Mining industry groups have launched a new ad campaign arguing that the mining industry ''pays its fair share of tax''.
The Minerals Council of Australia (MCA) has today taken out full page ads in newspapers stating that since 2000 mining company taxes and royalties paid have totaled $130 billion.
The ads, which feature in The Australian Financial Review and The Australian, argue the Australian mining industry will become uncompetitive if taxes are raised.
''The new Minerals Resource Rent Tax must be kept in perspective . . . Enough is enough in relation to the obsession with increasing taxes on mining in Australia.''
The ads are in response to calls for the Federal Government to change the design of the mining tax including increasing the tax rate to 40%, cutting Commonwealth refunds of state royalty increases and including other minerals as part of the tax.
In a statement released this week MCA chief Mitch Hooke warned upping the tax could hurt the mining industry.
“Full crediting of royalties is a key feature of the MRRT's design, one that ensures double taxation is avoided and that delivers a measure of stability and predictability to the overall tax burden on coal and iron ore projects, which are already at the upper end of global mining tax rates,” Hooke said.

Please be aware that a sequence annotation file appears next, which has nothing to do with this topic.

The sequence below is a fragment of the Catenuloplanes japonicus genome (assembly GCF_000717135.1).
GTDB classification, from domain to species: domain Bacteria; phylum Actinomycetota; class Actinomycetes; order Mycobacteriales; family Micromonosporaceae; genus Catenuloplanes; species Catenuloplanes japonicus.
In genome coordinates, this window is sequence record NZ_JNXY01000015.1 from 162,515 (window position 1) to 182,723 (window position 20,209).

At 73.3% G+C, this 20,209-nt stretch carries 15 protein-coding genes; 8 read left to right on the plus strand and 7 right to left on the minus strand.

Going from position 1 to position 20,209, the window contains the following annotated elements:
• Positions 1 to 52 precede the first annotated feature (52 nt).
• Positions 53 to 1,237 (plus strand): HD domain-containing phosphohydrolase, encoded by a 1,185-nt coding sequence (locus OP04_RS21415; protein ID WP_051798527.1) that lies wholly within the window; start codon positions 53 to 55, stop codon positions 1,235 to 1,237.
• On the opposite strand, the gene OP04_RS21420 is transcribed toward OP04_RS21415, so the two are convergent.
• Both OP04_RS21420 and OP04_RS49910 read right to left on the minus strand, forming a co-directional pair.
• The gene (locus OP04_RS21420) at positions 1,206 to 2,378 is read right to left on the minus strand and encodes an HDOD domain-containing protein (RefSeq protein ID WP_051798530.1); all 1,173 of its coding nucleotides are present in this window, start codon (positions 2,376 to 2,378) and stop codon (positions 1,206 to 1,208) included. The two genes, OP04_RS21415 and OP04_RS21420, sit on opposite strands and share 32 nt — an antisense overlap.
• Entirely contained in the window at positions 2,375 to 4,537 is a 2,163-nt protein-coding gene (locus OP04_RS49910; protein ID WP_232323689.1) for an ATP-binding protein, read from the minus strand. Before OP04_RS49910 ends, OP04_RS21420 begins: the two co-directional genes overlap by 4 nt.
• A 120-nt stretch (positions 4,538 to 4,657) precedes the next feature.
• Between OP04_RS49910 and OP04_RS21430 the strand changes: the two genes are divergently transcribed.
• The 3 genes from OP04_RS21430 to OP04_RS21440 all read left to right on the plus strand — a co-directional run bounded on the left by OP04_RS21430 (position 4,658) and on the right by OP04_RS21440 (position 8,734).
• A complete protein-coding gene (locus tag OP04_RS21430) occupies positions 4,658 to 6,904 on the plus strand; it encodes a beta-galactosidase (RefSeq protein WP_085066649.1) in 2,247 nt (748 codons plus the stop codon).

“We should be looking at how we can be internationally competitive for investment and jobs for the benefit of Australians today and future generations rather than how we can keep carving up the pie.”
When the MRRT was reworked in 2010 following the axing of Kevin Rudd, the government agreed that all state royalties rises would be footed by the commonwealth.
This led to states governments upping royalty rates in the knowledge that the Federal Government, not the mining companies, would pay.
Gillard has cited the recent review of the GST that found the trouble over the mining tax and royalty rates was "unsustainable and undesirable".
A spokesman for the Treasury has said that while the loopholes in the tax were being discussed with the states governments, there were no immediate plans to change the tax.
In April the MCA took out full page ads warning that the mining industry is "not a bottomless pit".
According to the ad "Australian mining already pays 500% more taxes and royalties than 10 years ago and will soon have to pay the new mining and carbon taxes as well.
While the ad acknowledges the need for the industry to "pay fair and equitable royalties and taxes," it warns that "there is a point where the rush to increase taxes, royalties and charges risks making Australian mining weaker, less competitive and less able to make the important contribution everyone wants for the long term".